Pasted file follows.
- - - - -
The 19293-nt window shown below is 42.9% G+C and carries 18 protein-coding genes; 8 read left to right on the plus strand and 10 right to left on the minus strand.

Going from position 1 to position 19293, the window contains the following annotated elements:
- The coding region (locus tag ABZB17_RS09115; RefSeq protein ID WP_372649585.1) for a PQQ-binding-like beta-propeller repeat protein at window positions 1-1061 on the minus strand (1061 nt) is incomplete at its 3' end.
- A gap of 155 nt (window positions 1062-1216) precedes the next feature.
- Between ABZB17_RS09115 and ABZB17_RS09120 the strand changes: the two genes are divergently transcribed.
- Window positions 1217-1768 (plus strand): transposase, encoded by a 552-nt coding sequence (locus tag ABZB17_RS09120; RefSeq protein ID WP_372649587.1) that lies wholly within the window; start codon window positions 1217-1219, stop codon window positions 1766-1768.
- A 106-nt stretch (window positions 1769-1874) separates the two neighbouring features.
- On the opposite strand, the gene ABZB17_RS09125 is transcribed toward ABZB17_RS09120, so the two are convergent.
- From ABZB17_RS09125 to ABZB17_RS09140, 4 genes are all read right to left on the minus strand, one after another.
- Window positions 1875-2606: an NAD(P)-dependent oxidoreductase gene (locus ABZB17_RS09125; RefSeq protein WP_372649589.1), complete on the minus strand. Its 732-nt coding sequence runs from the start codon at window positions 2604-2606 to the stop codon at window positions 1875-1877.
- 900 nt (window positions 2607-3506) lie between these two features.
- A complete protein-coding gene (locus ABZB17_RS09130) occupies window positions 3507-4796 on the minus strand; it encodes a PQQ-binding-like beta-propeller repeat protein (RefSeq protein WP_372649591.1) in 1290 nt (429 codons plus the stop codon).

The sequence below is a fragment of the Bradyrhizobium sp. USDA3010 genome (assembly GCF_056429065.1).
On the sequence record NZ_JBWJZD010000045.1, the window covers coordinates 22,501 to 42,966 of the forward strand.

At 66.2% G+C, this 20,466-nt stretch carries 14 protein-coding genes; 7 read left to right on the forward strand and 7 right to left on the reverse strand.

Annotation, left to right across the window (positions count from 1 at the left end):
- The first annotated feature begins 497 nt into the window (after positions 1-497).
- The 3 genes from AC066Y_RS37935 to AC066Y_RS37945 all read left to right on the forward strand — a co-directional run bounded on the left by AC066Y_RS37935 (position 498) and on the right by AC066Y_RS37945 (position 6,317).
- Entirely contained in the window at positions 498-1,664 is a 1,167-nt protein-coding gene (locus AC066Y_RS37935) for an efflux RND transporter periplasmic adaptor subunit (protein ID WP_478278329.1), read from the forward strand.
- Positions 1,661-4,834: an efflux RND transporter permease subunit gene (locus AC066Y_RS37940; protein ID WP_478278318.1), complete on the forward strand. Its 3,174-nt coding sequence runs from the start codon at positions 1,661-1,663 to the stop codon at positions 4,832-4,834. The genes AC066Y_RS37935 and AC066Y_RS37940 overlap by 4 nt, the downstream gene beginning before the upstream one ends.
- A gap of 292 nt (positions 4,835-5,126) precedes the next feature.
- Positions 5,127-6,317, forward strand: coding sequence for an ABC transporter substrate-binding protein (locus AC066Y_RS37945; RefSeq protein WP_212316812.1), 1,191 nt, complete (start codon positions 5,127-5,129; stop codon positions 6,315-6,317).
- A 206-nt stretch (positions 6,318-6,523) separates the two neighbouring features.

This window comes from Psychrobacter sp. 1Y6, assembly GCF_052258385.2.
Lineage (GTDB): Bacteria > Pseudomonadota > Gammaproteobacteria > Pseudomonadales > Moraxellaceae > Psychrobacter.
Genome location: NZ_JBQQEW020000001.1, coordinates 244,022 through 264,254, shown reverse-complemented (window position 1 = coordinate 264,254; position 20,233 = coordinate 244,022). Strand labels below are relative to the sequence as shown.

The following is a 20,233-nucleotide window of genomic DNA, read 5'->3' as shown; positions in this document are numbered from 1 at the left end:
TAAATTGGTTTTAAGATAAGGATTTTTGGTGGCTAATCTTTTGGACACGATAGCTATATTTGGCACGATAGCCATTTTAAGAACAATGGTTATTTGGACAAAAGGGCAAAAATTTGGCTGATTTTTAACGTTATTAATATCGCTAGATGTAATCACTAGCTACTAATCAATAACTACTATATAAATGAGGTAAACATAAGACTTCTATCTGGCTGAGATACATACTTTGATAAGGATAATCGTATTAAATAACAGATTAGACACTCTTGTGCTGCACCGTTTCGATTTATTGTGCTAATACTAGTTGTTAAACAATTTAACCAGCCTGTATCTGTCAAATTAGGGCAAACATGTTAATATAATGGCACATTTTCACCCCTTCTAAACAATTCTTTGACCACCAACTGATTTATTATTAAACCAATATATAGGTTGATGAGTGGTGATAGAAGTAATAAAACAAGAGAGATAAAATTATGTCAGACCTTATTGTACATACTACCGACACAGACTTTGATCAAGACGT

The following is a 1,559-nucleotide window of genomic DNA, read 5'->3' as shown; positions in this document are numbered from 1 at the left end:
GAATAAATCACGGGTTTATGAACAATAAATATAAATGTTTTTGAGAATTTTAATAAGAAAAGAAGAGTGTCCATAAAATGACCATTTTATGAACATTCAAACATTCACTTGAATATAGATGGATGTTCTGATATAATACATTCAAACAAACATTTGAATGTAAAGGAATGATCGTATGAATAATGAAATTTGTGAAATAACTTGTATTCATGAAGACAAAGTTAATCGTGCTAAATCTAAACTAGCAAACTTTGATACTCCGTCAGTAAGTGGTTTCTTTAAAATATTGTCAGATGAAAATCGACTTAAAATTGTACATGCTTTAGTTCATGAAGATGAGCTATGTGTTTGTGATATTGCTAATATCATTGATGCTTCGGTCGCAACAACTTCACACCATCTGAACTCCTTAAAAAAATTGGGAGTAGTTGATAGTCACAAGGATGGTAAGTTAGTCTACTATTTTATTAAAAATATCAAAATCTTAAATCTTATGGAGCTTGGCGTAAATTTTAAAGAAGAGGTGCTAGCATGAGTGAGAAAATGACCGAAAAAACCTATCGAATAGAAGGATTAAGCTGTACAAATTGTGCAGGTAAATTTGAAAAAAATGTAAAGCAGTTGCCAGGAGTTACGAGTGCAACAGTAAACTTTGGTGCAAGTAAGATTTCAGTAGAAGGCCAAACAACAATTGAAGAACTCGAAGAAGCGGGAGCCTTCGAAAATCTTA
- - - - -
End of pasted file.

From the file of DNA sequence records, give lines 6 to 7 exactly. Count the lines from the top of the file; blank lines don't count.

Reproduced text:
- Window positions 1217-1768 (plus strand): transposase, encoded by a 552-nt coding sequence (locus tag ABZB17_RS09120; RefSeq protein ID WP_372649587.1) that lies wholly within the window; start codon window positions 1217-1219, stop codon window positions 1766-1768.
- A 106-nt stretch (window positions 1769-1874) separates the two neighbouring features.